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A nod to the odd: the 10 weirdest museums in America.

NOTHING WRONG WITH GOING to the Metropolitan Museum in New York, the Getty in Los Angeles, or Chicago's excellent Art Institute. You'll have a fine time if you like that kind of thing. But what happens when you get home? Try to tell your neighbor about your trip and the best reaction you'll get is a suppressed yawn. (Don't even think about showing the video!) Want to give your friends something to talk about? We've scanned the country for the weirdest museums possible. After reviewing hundreds of quaint, quirky, and just plain stupid collections, here are our top 10!

[1] Mutter Museum

WHAT: Possibly the strangest, most fascinating display of historical medical specimens imaginable.

WHERE: Philadelphia, PA

HOW IT STARTED: The Mutter grew out of an 1850s-era collection of instructional exhibits for doctors in training.

HIGHLIGHTS: A tumor removed from president Grover Cleveland, a piece of John Wilkes Booth's thorax, and the conjoined liver of Siamese twins Chang and Eng Bunker.

DID YOU KNOW? A person can choke on practically anything. One popular Mutter exhibit contains drawers full of objects removed from gagging patients' throats including collar buttons, hair dips, safety pins, diaper tabs, jacks, and skate keys.

CONTACT: 215-563-3737;

COST: $14; $10 for 6- to 17-year-olds and seniors


[2] National Mustard Museum

WHAT: More than 5,300 mustard containers and 1,000 pieces of mustard-related memorabilia from 79 countries.

WHERE: Middleton, WI

HOW IT STARTED: "I began collecting jars of mustard on October 28, 1986, at 2:30 a.m.," says founder Barry Levenson, who hails from Boston. "I couldn't sleep because on the 27th the Red Sox lost the World Series. I didn't know what to do, so I went to the grocery and just walked up and down the aisles. I had a moment in front of the mustards--and that's how it all started."

HIGHLIGHT: NMM houses the only jar of mustard to appear in the U.S. Supreme Court.

DID YOU KNOW? Shakespeare loved mustard. He mentions it four times in his plays. He never once mentions ketchup.

CONTACT: 800-438-6878;

COST: Free

[3] Cockroach Hall of Fame

WHAT: A collection of both live and dead critters amassed by exterminator Michael Bohden.

WHERE: Plano, TX

HOW IT STARTED: Launched as a publicity stunt to attract more customers to his extermination business, the collection was featured on CNN, Johnny Carson, and other shows. Eventually the museum eclipsed Bohden's business.

HIGHLIGHT: "Libe-roachi," (pictured above) a musical diorama that includes a piano, candelabra, and a cockroach dressed as the famously flamboyant piano player.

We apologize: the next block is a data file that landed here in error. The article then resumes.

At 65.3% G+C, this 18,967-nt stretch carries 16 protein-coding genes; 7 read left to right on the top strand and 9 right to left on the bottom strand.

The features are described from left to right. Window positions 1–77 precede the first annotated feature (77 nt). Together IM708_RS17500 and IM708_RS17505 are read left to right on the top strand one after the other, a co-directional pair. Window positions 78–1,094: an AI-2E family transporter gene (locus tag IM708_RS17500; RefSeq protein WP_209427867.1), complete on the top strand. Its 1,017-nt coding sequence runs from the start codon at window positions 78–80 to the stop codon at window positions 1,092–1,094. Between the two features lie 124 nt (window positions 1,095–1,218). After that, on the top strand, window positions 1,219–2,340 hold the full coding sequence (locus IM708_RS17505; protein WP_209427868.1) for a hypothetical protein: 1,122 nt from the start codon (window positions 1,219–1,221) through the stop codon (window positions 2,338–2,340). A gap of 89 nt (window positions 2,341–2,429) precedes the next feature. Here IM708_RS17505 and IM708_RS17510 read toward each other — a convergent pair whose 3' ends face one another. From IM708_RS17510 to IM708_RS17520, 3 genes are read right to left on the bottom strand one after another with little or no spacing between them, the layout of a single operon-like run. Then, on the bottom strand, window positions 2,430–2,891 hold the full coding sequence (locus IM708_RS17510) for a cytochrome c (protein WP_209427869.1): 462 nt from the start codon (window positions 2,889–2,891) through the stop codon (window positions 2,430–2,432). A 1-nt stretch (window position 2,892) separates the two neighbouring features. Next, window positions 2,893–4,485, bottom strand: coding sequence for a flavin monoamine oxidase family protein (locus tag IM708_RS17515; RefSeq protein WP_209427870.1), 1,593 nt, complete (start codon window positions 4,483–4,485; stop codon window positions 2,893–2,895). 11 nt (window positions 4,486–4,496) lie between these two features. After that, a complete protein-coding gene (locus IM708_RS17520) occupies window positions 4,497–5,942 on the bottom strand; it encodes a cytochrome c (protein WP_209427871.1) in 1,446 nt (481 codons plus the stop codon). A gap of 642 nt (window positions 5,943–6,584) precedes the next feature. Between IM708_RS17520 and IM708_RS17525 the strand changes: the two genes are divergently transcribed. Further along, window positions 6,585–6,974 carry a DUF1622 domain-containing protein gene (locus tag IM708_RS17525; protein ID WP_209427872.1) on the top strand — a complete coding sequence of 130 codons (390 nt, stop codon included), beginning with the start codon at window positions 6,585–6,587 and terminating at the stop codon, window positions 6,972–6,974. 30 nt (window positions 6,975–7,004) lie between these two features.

DID YOU KNOW: There are roughly 4,500 species of roaches, only 30 of which are associated with human habitation.

CONTACT: 972-519-0355; html

COST: Free


[4] Museum of Salt and Pepper Shakers

WHAT: More than 20,000 shakers of all makes, kinds, and origins.

WHERE: Gatlinburg, TN

HOW IT STARTED: "When I was young, my mother's pepper mills kept breaking," says Andrea Ludden, curator. "When one broke, she would put it on the windowsill and get a new one. As they accumulated, friends and family began to give us theirs, and the collection just grew!"

HIGHLIGHT: A salt shaker made from the ashes of Mount St. Helens. It's shaped like the volcano, of course. When you open the top, it resembles the "after" photos.

DID YOU KNOW? Many people share Ludden's obsession. There's a club for collectors of salt and peppershakers. To join, visit

CONTACT: 888-778-1802;

COST: $3; 12 and under free



[5] Museum of Bad Art

WHAT: Plenty of museums are dedicated to good art, says Permanent Acting Interim Executive Director Louise Reilly Sacco, but this museum strives to be different. To make it here, it's not enough to lack talent; you have to be, um, special. "We're looking for something bad in interesting or new ways," Sacco says.

WHERE: Three locations in the Boston, MA, area.

HOW IT STARTED: Founder Scott Wilson noticed a painting lying in a trash heap as he walked home one evening. Planning to scrap it and sell the frame, Wilson was convinced by a friend to hold on to the thing. Today, the museum houses more than 600 pieces of art.

HIGHLIGHT: Don't miss the original inspiration for the museum, the rescued-from-the-trash painting "Lucy in the Field with Flowers."

DID YOU KNOW? If you're a bad artist, you're in good company. Consider joining the online club at

CONTACT: 781-444-6757;

COST: Free


[6] New Orleans Historic Voodoo Museum

WHAT: The institution celebrates the religion of voodoo and how it helped create the unique city where it originated. "To understand New Orleans you must understand voodoo," says Dr. John, spiritual advisor at the museum (and no relation to the musician).